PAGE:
And while I was pretty sure I was going to collapse when I walked in the front door, I actually felt fine. Which is crazy, because it took me more than a month to get to 5 and 1 back in the summer (5 minutes running, 1 minute walking — it’s a Running Room thing). And somehow I still have the endurance (?) to make it happen, MONTHS after I stopped.

So I guess getting back on the wagon is easier than I thought.

(And apologies to all those out there who really don’t come here for a fitness blog. I promise it will NOT become one, but sometimes I need to selflessly bask in my own achievements. This is one of them. Back to your regularly scheduled vapid programming shortly, I promise).

The romantic tree stump

February 5, 2011

I have this picture as the desktop background on my home computer these days, and I wanted to share it with y’all.

There’s something about the way the light is hitting that heart-shaped tree stump that is just magical. And I didn’t touch it in Photoshop, didn’t even crop it.

Kudos to my mom for pointing it out to me.What’s even more amazing is just a foot or so away, was another heart-shaped stump. But the photo didn’t turn out as well.

It was taken just before Christmas in PEI at the Christmas Tree farm where the fam has gone for the past number of years to pick out our tree. We bundle up in our wool coats and winter boots and stomp through the farm hunting for the perfect tree. There’s just something about doing it yourself, you know?

Audition anxiety again

January 29, 2011

Well it must be that time of year again.

The time when I have very little going on and desperately need an excuse to start leaving work on time (because otherwise I am such a suck and will work overtime I won’t be paid for…).

Luckily, I have an audition today. An audition for a part I think I might be made to play.

The play, I never heard of before. It’s called “Sins of the Mother,” it’s about this Irish-American family of women and the way alcoholism has torn them apart as a group, and individually.

Yes, I know, what an uplifting play.

There are two sets of two sisters in this story. One pair are in their 20s/30s. One pair is a mother/aunt.

I’ve become completely taken by this play. I think it’s because I can really relate with the sister dynamic in the younger pair — one is sarcastic and jaded, the other “just tries to make things nice.” And lord knows I’m guilty of both, and I think DD (my sister) and I have bounced back and forth between those two roles regularly in our lives.

I’m going to audition for the more challenging role — the sarcastic jaded sister. She has a couple monologues that I find really powerful, and can relate to.

Don’t get me wrong, it’s not like my mother is/was an alcoholic, nor my father. Actually, my family has a very ‘healthy’ relationship with alcohol… but I certainly have known people who don’t.

When I lived in Rankin I knew alcohol played a big part in our lives, but I never realized how twisted we were until I moved back down south. I remember walking in the door of my friend’s place, shrugging off my jacket, but not even taking off my boots before I walked in her kitchen and started to pour myself a drink. I didn’t even notice I was doing it at the time, it was just natural. There wasn’t anytime we DIDN’T drink up north. I prided myself on thinking that I was the only one of our close-knit group who DIDN’T have an alcohol problem. And that’s probably not far from the truth. One of my friends used to have regular blackouts. Another would drink a 60 oz bottle of rum in 2 days, and he’d disappear into a black hole, no one would see or hear from him for a whole weekend, he’d be pickling his liver, and couldn’t pick up the phone when we called. Another can’t stop drinking until she passes out. Another killed himself in a drunken stupor.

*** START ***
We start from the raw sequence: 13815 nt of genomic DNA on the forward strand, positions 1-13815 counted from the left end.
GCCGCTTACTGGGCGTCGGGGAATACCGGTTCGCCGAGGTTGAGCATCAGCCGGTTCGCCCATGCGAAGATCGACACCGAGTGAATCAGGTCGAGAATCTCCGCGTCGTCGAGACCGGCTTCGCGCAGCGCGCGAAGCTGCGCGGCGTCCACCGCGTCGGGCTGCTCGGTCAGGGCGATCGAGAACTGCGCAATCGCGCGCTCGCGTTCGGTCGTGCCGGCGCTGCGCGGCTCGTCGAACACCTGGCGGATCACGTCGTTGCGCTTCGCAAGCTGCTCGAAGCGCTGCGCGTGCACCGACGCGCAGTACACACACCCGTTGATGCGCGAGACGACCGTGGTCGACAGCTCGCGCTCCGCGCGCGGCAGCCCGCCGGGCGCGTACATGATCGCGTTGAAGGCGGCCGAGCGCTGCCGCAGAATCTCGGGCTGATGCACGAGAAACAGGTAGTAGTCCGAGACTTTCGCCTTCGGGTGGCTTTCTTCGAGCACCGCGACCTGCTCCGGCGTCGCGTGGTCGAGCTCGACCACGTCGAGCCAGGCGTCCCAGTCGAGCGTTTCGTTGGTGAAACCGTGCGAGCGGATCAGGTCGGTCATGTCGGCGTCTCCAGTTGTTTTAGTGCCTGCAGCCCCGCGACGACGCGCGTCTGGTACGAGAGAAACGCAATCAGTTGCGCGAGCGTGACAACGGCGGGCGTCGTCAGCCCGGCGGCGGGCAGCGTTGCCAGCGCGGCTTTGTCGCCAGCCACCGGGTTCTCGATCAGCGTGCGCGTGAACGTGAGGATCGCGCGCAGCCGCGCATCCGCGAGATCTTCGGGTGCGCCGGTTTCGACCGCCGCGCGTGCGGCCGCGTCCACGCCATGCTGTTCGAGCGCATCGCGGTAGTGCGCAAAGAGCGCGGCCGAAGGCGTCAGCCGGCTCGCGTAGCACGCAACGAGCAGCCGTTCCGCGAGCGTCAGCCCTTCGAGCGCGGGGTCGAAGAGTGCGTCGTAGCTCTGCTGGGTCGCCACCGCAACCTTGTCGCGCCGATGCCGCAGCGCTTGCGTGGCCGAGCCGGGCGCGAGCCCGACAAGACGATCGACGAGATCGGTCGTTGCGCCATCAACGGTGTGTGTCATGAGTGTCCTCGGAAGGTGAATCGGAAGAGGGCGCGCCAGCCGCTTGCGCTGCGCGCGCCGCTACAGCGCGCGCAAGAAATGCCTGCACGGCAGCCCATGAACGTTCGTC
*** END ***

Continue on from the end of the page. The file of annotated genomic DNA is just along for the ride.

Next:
I won’t get into the sordid details of how one person’s alcoholism affected my life up there, maybe some other time. Suffice to say I needed to deal with a lot of those issues, and have started to…

And in a way, I see this play as a way of finishing that work. That if I get this part, it will be good for me now, to give me something to do — something that I love to do, I’ll be getting back on the stage again — but it’ll be the final step in the healing. Verbalizing the last of the anger (albeit in a proxy sort of way) and then I can move on.

I don’t know if I’ll get the part, I have no idea. But I didn’t even try for the last one, and regretted it for months. So no more regrets.

Put yourself out on a limb, Jackie.

2010 was…

December 29, 2010
  • Heartbreaking. A dear friend of mine killed himself, and his memory still haunts me. There are days that go by that I don’t think of Paul. But rarely a full week. His death broke my friends. His death changed me. His death colours so much of the lens through which I look at the north. Nothing will ever be the same.
  • A rebirth. I finally started to take back my self. Unwrap the things I’d tucked away and put on hold. I rediscovered my passions.
  • Lonely. For months I sat alone in my apartment. Scared of taking the first step in a new place. The first step is always the hardest. Once you put one foot in front of the other, you have to propel forward. That momentum is key.
  • Breaking new ground. I became a runner. For two seasons, at least. I broke the mold I never thought I could change. I went from struggling to run two minutes at a time to running 7 miles – 11 KILOMETERS – in one morning.
  • Discouraging. While I’ve never defined myself by the people I date, 2010 was noticeably void of any sort of romance. I got used to the dull feeling of being void of feeling. I got a glimpse of it once, but it flickered out before I could get a good look.
  • A springboard. 2010 was a year when I had to set my own rules and decide who and what I want to be. I hope I’m heading down the right path.